Data was collected by means of interviews with mothers. Whenever possible the children remained with their mothers during the interview in order to help with any questions to which the mother did not know the answer. In cases of loss or refusal, at least two more attempts to visit were made by the interviewer and a further attempt by the research supervisor. Quality control was performed by the supervisor by means of revisiting 10% of the sample. Thirty-two female interviewers who had graduated high school were selected and trained. A pilot study was performed in a census sector not to be included in the sample in order for the questions to undergo final testing and for the interviewers to receive practical training.
Questionnaires were coded, reviewed and input in duplicate onto the software program Epi-Info 6.04d. Analysis was performed using Stata 8.0 taking into account the effect of the cluster sampling design. Dichotomous exposures were analyzed using the chi-square test to compare prevalence rates and ordinal exposures were analyzed with the linear trend chi-square test. Multivariate analysis was performed using Poisson regression, with P and 95% CI % values calculated using the Wald test.
Children with scores above the cutoffs described above were revisited by the chief investigator as was a simple random sample of the rest of the children. At this revisit a clinical investigation protocol was applied (n = 186) which assessed whether the parents were aware of the child's problem and if they had sought medical treatment for it. As the sub-sample over-represented children with suspected voiding dysfunction, the analyses of this part of the study were weighted in order to represent the general sample.
The study project was approved by the Ethics and Research Committee at the Universidade Federal de Pelotas Medical school, and defined as minimum risky. Informed consent was requested for interviews and written authorization was obtained from mothers or guardians for the children enrolled in the substudy.
The main fieldwork took place from October to December 2003 and the substudy from December 2003 to June 2004.
Five hundred and ninety children were identified aged 3 to 9 years. There were 10 (1.5%) refusals, being four boys and six girls. Of the 186 children evaluated clinically by the researcher, there were nine losses (moved city or changed address), one refusal and one exclusion.
Table 3 describes the sample according to demographic and socioeconomic variables. Forty-seven percent of the whole sample were boys and the mean age was 6.1 (SD = 2) years. Around 15% of the families were in economic level E and 39.2% were in level D. Mean maternal schooling in years was 7 (SD = 4). One in every four children had no siblings.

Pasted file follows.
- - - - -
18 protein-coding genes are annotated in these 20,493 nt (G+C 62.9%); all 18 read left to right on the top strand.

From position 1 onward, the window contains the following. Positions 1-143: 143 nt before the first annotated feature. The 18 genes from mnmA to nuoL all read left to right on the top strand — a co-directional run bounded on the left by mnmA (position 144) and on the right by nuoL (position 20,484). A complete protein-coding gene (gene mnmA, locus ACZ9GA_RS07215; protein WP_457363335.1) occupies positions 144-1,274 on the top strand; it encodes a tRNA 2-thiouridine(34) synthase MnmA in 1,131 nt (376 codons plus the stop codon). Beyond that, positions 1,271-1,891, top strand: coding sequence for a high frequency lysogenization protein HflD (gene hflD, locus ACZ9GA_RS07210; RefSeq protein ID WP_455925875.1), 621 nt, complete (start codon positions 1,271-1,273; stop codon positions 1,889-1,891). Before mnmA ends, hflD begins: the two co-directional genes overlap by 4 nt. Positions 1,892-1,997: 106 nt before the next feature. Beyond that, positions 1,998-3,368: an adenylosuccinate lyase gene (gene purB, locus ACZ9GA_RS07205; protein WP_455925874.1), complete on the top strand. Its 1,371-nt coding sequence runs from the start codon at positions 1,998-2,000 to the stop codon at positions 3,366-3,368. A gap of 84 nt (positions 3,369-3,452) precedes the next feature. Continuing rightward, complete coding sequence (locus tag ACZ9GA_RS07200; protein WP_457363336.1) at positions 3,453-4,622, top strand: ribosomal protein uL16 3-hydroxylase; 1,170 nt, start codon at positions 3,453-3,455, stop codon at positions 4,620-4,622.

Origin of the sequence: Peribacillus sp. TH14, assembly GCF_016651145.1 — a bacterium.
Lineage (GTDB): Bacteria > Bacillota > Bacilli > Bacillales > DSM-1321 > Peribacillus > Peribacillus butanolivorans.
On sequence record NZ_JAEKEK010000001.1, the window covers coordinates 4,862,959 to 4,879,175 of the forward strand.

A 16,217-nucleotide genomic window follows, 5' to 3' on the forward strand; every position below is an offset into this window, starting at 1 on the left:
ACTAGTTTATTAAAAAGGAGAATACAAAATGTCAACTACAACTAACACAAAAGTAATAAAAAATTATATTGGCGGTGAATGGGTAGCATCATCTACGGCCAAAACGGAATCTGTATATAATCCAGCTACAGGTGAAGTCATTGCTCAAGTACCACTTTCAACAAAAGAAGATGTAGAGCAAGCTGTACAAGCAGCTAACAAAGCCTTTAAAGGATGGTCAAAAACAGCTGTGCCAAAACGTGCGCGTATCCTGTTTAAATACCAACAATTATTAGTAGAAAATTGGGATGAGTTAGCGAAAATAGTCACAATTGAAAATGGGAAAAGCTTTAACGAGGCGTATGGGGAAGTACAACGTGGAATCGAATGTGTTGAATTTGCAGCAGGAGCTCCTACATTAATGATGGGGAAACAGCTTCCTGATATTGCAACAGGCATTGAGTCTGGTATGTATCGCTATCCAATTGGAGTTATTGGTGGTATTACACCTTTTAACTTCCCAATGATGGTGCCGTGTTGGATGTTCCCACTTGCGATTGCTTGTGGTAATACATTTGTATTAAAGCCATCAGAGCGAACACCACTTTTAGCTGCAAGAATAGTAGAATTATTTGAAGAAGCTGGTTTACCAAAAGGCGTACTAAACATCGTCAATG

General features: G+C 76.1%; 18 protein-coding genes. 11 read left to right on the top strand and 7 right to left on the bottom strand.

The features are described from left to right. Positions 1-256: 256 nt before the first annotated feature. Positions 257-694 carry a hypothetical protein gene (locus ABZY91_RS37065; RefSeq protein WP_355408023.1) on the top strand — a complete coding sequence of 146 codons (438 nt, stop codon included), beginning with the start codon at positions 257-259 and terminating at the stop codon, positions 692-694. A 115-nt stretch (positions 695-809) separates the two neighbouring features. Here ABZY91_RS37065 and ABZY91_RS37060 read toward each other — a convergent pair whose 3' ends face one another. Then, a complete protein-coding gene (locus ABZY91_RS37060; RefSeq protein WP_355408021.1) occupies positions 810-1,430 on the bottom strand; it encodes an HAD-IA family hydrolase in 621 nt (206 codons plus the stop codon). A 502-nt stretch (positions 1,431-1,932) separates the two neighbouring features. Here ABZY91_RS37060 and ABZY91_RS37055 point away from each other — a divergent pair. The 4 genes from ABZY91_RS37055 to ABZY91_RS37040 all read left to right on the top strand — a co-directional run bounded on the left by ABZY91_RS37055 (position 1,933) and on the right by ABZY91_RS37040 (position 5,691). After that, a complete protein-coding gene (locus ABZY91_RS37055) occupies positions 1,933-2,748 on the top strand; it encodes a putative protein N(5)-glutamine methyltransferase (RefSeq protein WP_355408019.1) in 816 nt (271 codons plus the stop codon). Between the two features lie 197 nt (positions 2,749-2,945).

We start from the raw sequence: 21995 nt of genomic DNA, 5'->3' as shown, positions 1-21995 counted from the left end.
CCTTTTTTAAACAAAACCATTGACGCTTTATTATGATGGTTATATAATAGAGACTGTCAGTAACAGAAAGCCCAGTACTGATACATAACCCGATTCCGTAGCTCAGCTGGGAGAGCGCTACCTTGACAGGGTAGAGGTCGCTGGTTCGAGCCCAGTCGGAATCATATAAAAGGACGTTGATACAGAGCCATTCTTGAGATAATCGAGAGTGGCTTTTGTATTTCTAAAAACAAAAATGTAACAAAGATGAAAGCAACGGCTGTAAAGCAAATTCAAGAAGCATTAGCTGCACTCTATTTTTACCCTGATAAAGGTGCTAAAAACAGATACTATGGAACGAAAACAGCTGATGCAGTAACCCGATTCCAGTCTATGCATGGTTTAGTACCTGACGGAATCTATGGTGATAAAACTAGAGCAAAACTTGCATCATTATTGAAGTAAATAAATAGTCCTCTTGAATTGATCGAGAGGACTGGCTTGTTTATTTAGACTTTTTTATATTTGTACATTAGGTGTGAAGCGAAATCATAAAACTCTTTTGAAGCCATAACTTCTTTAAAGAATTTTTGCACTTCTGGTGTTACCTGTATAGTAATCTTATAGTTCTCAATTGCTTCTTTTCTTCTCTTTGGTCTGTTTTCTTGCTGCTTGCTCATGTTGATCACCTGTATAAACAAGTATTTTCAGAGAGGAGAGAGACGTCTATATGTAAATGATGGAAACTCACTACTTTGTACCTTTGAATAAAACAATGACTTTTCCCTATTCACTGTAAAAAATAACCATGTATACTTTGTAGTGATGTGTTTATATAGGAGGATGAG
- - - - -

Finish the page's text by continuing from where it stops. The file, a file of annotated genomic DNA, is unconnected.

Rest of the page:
Analyzing the prevalence rates of isolated urinary symptoms (Table 4), it is observed that the most common were nocturia (60.4%), urinary urgency (> 3 days per month; 30.3%) and holding maneuvers (> 3 days per month; 21.2%), with all of these being more frequent among girls, although for nocturia this difference had no statistical significance. The most important symptoms for diagnosing urological diseases (dysuria, effort urinating) presented lower prevalence rates. Enuresis was slightly more frequent among boys, with the difference not being statistically significant. Just 12 children (3.6%) aged more than 5 years exhibited monosymptomatic nocturnal enuresis. Constipation was present in 3.1% of the children, with 8.8% describing effort to evacuate on 15 days or more during the previous month. In the subsample, 15.3% of the children described hardened stools, 2.7% in balls and 2.7% with blood.
According to the original Farhat et al. score, the prevalence of voiding dysfunction was 22.8% (10.4% for boys and 33.8% for girls).
Using the modified Farhat et al. score, the general prevalence of voiding dysfunction was 24.2%, being 11.2% for boys and 35.8 % for girls (p < 0.001). When the cutoff for boys was moved to six points (the same as for girls), the prevalence of dysfunction among the boys rose to 30.6%.
Table 5 describes the prevalence rates of the modified Farhat et al. score symptoms treated as dichotomous variables, by sex, age and economic level. Girls exhibited greater frequency of intensity of incontinence, holding maneuvers and urinary urgency, while abnormal urinary frequency was more common among the boys. Younger children exhibited greater prevalence rates and intensities of urinary incontinence, abnormal urinary frequency and urinary urgency. There was a tendency for symptoms to be more frequent among poor children, although just four variables (urinary incontinence, urgency, effort urinating and abnormal urinary frequency) approached statistical significance, with p values of 0.10 or less. Holding maneuvers were an exception, apparently being more common among richer children, although without significance (p = 0.12).
Enuresis (Figures 1 and 2), which was investigated only in children over 5, decreased with age (p = 0.07), varying from 24.4% among children aged 6, to 10.2% among 9-year-olds and was inversely related to economic level (p < 0.001, chi-square for linear trend).
The investigation also permitted sphincter control patterns to be assessed. The age at which diurnal sphincter control was achieved presented a mean of 22.6 months (DP = 11.2) with the mean for nocturnal control being 24.4 months (SD = 14.8). At 12 months, 15.1% of the children had already achieved daytime control, at 18 months 41.7% and at 36 months 97.6%. Nocturnal control was acquired by 12 months by 10.5%, by 18 months by 28.8% and by 36 months by 89.9%. The following results were weighted to reconstitute the original sample of all of the children. Of these, 40.4% of parents had found urinary training easier, 29.5% considered fecal training was easier and 30.1% judged that there was no difference. Around three out of every four children were trained for feces and urine together and 47.2% were taken out of day and night diapers simultaneously.